New Photos Show Horror of Post-liberation Concentration Camps

Thirty photos from the 1945 liberation of the Buchenwald concentration camp and sub-camp Ohrdruf, show piles of corpses, some burnt.

Thirty photographs shot by American forces in 1945 at the Buchenwald concentration camp and sub-camp Ohrdruf, showing piles of corpses, some burnt, were recently provided to the German daily Bild, which published them yesterday.

Alongside the bodies, the photos show liberating American soldiers in uniform. Some of the photos were taken at Ohrdruf, which was part of the Buchenwald camp network and was captured by the Americans on April 4, 1945, making it the first camp liberated by American forces.

soldier concentration camp
Courtesy of Bild

The photos received by Bild had been in private hands for 66 years. Some of them were published by Bild yesterday to mark International Holocaust Remembrance Day, the anniversary of the liberation of Auschwitz. The German daily agreed to provide them to Haaretz as well.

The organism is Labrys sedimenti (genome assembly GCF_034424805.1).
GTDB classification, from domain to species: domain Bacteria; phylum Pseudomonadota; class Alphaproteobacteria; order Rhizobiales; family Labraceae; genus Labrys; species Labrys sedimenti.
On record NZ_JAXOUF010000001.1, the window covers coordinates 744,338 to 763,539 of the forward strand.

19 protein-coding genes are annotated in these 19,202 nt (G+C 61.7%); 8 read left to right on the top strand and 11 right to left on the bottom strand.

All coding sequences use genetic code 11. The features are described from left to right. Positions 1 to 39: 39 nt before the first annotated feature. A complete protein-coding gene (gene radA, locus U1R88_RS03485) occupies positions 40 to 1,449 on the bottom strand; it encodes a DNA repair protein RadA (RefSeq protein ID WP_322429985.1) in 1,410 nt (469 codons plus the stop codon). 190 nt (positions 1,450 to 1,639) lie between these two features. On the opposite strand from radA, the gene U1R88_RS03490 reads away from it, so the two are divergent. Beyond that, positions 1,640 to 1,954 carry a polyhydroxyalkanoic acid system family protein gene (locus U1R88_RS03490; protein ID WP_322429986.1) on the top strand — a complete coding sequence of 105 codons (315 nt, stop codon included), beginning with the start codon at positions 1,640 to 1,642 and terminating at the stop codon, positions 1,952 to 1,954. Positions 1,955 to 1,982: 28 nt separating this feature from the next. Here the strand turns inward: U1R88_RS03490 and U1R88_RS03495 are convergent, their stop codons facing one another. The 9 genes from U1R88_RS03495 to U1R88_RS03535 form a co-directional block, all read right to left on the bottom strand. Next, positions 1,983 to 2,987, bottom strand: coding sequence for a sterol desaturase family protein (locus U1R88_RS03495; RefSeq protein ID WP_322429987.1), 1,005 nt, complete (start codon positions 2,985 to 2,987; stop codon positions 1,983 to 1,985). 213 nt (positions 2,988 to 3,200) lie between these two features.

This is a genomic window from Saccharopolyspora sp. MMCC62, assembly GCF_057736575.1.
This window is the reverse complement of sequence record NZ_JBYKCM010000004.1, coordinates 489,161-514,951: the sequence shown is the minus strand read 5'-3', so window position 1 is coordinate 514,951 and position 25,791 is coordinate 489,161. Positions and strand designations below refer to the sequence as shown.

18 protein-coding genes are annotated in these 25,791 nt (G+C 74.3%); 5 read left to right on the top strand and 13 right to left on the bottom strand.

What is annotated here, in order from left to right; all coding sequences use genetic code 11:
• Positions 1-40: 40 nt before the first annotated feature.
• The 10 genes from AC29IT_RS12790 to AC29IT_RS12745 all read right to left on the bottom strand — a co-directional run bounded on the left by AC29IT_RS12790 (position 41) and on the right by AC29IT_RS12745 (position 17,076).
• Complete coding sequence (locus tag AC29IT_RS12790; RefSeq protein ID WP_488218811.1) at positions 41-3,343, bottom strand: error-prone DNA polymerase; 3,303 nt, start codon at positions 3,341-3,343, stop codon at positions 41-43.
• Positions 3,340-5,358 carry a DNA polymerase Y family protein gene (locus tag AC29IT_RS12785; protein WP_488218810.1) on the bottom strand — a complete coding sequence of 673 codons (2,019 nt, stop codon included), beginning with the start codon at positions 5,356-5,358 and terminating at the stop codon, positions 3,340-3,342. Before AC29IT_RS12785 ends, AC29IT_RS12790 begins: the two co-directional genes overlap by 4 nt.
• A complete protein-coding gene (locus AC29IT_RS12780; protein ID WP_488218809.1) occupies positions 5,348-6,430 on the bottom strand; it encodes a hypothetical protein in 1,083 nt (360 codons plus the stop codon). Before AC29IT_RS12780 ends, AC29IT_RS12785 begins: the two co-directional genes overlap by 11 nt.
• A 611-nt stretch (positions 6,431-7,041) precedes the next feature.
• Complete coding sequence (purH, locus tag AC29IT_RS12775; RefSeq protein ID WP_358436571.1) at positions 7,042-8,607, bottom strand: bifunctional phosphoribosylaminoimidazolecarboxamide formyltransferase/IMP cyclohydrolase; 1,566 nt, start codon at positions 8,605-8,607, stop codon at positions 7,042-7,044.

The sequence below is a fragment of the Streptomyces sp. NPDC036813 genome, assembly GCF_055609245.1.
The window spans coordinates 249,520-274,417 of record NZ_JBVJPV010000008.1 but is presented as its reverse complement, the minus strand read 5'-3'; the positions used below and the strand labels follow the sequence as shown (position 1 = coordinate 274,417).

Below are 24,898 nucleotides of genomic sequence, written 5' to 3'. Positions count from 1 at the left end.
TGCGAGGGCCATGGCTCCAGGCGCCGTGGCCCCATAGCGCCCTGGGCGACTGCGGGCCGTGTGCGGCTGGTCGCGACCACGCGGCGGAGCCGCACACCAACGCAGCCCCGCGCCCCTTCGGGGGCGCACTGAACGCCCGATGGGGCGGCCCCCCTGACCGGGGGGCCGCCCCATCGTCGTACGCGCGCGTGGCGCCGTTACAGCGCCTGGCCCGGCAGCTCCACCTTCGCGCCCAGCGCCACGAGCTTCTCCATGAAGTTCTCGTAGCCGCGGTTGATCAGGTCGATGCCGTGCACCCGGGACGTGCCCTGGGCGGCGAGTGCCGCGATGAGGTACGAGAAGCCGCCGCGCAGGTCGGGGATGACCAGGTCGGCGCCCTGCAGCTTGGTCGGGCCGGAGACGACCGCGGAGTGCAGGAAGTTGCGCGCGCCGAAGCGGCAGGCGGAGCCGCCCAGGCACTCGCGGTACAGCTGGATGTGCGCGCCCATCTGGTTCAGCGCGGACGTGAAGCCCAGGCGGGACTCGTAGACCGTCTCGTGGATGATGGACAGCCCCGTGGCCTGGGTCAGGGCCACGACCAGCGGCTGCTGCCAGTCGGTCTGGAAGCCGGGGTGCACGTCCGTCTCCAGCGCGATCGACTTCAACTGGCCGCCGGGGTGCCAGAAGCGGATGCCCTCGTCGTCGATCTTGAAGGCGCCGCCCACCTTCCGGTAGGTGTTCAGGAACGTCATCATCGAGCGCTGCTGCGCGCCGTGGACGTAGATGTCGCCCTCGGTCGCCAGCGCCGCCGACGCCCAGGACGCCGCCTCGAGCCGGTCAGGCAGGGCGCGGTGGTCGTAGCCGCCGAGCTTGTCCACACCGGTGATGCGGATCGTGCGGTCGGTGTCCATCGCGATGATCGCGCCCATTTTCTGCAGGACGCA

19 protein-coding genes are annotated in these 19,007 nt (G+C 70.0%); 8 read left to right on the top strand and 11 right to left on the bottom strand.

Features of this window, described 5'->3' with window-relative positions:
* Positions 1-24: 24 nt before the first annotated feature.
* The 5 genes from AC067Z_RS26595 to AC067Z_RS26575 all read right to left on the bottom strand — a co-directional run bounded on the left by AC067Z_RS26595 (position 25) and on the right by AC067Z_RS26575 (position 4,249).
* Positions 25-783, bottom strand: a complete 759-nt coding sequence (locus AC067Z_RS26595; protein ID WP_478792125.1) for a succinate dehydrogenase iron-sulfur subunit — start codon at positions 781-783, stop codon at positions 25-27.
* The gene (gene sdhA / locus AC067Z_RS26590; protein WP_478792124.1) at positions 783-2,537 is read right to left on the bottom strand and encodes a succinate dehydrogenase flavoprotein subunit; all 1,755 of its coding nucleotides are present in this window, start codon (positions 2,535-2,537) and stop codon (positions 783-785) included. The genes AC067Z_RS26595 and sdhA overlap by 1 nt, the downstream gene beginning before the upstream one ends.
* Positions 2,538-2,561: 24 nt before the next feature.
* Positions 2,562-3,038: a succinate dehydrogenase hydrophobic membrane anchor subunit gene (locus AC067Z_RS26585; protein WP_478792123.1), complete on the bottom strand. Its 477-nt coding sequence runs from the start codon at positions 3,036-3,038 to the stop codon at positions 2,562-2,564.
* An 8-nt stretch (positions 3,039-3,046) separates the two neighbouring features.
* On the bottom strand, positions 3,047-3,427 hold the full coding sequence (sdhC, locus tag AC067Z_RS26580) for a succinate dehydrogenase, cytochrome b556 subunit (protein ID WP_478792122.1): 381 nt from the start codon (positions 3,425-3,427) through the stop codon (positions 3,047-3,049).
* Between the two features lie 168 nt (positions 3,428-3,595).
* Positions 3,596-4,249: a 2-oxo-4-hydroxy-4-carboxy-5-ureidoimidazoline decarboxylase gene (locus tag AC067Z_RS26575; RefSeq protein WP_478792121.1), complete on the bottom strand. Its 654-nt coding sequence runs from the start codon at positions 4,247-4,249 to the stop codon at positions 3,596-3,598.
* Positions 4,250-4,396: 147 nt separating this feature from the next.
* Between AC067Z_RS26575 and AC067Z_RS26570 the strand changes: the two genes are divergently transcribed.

The photos were taken by U.S. soldiers who sought to document the scenes of horror to which they were witness. They sent the film for development through a store in the nearby town of Weimar. A young employee at the shop made an additional copy of the photos and kept them.

They remained in her possession for the next 66 years and after her death became part of her estate. They recently come into the possession of another individual, who gave them to the German newspaper.

The Buchenwald concentration camp functioned from 1937 until 1945, during which about a quarter million people passed through the camp on the way to death camps. About 65,000 people, however, perished at Buchenwald itself. The detainees at the camp included Israel’s former chief rabbi and the current chief rabbi of Tel Aviv, Israel Meir Lau, as well as writer Elie Wiesel and journalist Jean Amery.

The nearby Ohrdruf sub-camp was established in November of 1944 near the central German town of Gotha to house a workforce of prisoners involved in railroad construction. In late March 1945, there were about 12,000 prisoners there, but most were sent by the German SS on a death march to Buchenwald itself. Those who were too weak to leave the camp were killed immediately.

When American forces entered Ohrdruf on the afternoon of April 4, 1945, they found about 70 bodies, at which time some of the photos now being released were filmed. Some bodies had been covered by the Nazis with lime. Others had been burned.